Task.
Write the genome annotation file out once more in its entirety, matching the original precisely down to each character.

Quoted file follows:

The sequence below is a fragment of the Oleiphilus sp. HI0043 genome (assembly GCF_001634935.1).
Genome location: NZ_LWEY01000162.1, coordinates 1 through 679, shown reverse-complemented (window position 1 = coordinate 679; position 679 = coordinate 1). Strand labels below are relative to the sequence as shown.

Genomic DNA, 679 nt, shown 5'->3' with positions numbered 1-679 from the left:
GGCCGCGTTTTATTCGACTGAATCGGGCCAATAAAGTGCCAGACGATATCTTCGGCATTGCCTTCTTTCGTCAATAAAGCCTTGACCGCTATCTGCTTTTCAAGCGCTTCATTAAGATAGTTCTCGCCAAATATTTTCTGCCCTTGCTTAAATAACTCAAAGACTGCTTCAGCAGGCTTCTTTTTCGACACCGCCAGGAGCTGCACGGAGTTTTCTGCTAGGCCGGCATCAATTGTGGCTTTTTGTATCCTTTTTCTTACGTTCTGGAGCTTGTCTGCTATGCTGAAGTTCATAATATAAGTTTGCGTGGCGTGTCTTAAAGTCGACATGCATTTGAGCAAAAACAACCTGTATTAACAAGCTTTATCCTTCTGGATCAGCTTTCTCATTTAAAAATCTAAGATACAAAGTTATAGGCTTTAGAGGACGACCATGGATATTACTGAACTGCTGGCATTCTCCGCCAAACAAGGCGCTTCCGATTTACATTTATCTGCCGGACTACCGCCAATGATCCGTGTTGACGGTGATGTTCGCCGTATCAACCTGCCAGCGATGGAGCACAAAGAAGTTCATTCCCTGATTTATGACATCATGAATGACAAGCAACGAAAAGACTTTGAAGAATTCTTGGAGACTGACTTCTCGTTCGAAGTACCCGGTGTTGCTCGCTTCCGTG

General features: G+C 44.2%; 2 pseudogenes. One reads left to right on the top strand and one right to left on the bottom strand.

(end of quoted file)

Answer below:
The sequence below is a fragment of the Oleiphilus sp. HI0043 genome (assembly GCF_001634935.1).
Genome location: NZ_LWEY01000162.1, coordinates 1 through 679, shown reverse-complemented (window position 1 = coordinate 679; position 679 = coordinate 1). Strand labels below are relative to the sequence as shown.

Genomic DNA, 679 nt, shown 5'->3' with positions numbered 1-679 from the left:
GGCCGCGTTTTATTCGACTGAATCGGGCCAATAAAGTGCCAGACGATATCTTCGGCATTGCCTTCTTTCGTCAATAAAGCCTTGACCGCTATCTGCTTTTCAAGCGCTTCATTAAGATAGTTCTCGCCAAATATTTTCTGCCCTTGCTTAAATAACTCAAAGACTGCTTCAGCAGGCTTCTTTTTCGACACCGCCAGGAGCTGCACGGAGTTTTCTGCTAGGCCGGCATCAATTGTGGCTTTTTGTATCCTTTTTCTTACGTTCTGGAGCTTGTCTGCTATGCTGAAGTTCATAATATAAGTTTGCGTGGCGTGTCTTAAAGTCGACATGCATTTGAGCAAAAACAACCTGTATTAACAAGCTTTATCCTTCTGGATCAGCTTTCTCATTTAAAAATCTAAGATACAAAGTTATAGGCTTTAGAGGACGACCATGGATATTACTGAACTGCTGGCATTCTCCGCCAAACAAGGCGCTTCCGATTTACATTTATCTGCCGGACTACCGCCAATGATCCGTGTTGACGGTGATGTTCGCCGTATCAACCTGCCAGCGATGGAGCACAAAGAAGTTCATTCCCTGATTTATGACATCATGAATGACAAGCAACGAAAAGACTTTGAAGAATTCTTGGAGACTGACTTCTCGTTCGAAGTACCCGGTGTTGCTCGCTTCCGTG

General features: G+C 44.2%; 2 pseudogenes. One reads left to right on the top strand and one right to left on the bottom strand.